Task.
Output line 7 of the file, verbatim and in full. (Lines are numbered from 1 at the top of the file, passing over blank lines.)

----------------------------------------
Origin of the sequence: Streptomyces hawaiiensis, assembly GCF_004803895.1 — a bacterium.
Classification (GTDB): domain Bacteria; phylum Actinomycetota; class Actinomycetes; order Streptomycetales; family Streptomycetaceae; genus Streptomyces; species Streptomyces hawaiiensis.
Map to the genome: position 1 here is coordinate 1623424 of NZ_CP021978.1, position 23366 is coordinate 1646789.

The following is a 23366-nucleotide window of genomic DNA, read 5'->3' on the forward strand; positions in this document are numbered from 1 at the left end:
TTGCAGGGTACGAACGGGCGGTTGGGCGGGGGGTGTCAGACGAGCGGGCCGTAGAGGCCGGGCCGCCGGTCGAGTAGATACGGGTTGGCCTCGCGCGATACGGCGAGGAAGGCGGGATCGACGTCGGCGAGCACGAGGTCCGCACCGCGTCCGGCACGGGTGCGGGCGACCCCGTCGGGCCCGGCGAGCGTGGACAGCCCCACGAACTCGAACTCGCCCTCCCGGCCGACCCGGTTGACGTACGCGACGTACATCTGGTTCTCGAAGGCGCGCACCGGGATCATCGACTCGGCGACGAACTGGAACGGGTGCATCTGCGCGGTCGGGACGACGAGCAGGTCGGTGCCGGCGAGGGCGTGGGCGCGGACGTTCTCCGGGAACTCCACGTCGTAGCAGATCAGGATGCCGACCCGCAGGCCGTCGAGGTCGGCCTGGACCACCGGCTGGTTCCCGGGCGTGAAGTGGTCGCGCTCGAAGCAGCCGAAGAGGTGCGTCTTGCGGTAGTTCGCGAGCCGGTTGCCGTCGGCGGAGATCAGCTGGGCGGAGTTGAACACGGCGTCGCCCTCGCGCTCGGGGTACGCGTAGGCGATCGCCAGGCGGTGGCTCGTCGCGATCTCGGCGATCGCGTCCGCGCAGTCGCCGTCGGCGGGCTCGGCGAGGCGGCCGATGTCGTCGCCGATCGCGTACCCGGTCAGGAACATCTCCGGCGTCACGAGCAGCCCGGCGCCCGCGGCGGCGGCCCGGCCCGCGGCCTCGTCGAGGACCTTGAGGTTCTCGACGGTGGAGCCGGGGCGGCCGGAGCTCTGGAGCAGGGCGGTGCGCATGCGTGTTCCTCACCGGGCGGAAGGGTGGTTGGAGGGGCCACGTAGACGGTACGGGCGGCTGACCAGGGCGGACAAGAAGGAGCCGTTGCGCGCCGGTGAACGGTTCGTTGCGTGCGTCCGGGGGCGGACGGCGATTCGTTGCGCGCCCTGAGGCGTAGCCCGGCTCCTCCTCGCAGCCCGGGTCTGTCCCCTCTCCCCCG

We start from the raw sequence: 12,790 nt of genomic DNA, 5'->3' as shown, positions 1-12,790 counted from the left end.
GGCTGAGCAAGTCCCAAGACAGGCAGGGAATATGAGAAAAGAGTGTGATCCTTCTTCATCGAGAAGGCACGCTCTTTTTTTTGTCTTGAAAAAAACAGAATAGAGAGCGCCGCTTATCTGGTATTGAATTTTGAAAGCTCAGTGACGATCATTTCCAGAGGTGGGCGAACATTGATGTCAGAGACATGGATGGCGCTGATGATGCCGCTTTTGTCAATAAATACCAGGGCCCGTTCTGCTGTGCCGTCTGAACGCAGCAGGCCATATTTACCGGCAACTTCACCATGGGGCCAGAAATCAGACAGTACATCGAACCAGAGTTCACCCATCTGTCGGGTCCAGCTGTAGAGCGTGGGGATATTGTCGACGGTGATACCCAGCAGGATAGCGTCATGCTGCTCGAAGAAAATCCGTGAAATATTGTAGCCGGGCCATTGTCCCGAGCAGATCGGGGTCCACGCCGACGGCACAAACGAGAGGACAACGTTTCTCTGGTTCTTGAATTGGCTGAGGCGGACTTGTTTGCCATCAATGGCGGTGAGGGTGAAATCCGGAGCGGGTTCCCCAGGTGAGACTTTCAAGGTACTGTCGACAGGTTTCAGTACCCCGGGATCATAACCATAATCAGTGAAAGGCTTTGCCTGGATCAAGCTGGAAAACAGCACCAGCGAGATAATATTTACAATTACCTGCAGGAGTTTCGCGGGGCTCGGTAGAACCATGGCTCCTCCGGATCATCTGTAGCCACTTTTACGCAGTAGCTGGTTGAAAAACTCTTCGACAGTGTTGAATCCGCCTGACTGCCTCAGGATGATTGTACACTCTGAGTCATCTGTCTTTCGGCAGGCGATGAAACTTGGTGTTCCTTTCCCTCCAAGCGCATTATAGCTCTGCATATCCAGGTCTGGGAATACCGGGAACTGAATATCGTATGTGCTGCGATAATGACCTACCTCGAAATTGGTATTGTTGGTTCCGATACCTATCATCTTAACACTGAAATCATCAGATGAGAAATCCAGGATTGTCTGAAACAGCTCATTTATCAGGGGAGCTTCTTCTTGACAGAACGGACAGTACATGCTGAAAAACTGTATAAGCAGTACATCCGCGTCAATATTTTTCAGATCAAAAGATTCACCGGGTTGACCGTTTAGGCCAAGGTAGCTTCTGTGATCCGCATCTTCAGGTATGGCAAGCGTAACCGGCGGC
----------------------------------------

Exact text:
GGCTGAGCAAGTCCCAAGACAGGCAGGGAATATGAGAAAAGAGTGTGATCCTTCTTCATCGAGAAGGCACGCTCTTTTTTTTGTCTTGAAAAAAACAGAATAGAGAGCGCCGCTTATCTGGTATTGAATTTTGAAAGCTCAGTGACGATCATTTCCAGAGGTGGGCGAACATTGATGTCAGAGACATGGATGGCGCTGATGATGCCGCTTTTGTCAATAAATACCAGGGCCCGTTCTGCTGTGCCGTCTGAACGCAGCAGGCCATATTTACCGGCAACTTCACCATGGGGCCAGAAATCAGACAGTACATCGAACCAGAGTTCACCCATCTGTCGGGTCCAGCTGTAGAGCGTGGGGATATTGTCGACGGTGATACCCAGCAGGATAGCGTCATGCTGCTCGAAGAAAATCCGTGAAATATTGTAGCCGGGCCATTGTCCCGAGCAGATCGGGGTCCACGCCGACGGCACAAACGAGAGGACAACGTTTCTCTGGTTCTTGAATTGGCTGAGGCGGACTTGTTTGCCATCAATGGCGGTGAGGGTGAAATCCGGAGCGGGTTCCCCAGGTGAGACTTTCAAGGTACTGTCGACAGGTTTCAGTACCCCGGGATCATAACCATAATCAGTGAAAGGCTTTGCCTGGATCAAGCTGGAAAACAGCACCAGCGAGATAATATTTACAATTACCTGCAGGAGTTTCGCGGGGCTCGGTAGAACCATGGCTCCTCCGGATCATCTGTAGCCACTTTTACGCAGTAGCTGGTTGAAAAACTCTTCGACAGTGTTGAATCCGCCTGACTGCCTCAGGATGATTGTACACTCTGAGTCATCTGTCTTTCGGCAGGCGATGAAACTTGGTGTTCCTTTCCCTCCAAGCGCATTATAGCTCTGCATATCCAGGTCTGGGAATACCGGGAACTGAATATCGTATGTGCTGCGATAATGACCTACCTCGAAATTGGTATTGTTGGTTCCGATACCTATCATCTTAACACTGAAATCATCAGATGAGAAATCCAGGATTGTCTGAAACAGCTCATTTATCAGGGGAGCTTCTTCTTGACAGAACGGACAGTACATGCTGAAAAACTGTATAAGCAGTACATCCGCGTCAATATTTTTCAGATCAAAAGATTCACCGGGTTGACCGTTTAGGCCAAGGTAGCTTCTGTGATCCGCATCTTCAGGTATGGCAAGCGTAACCGGCGGC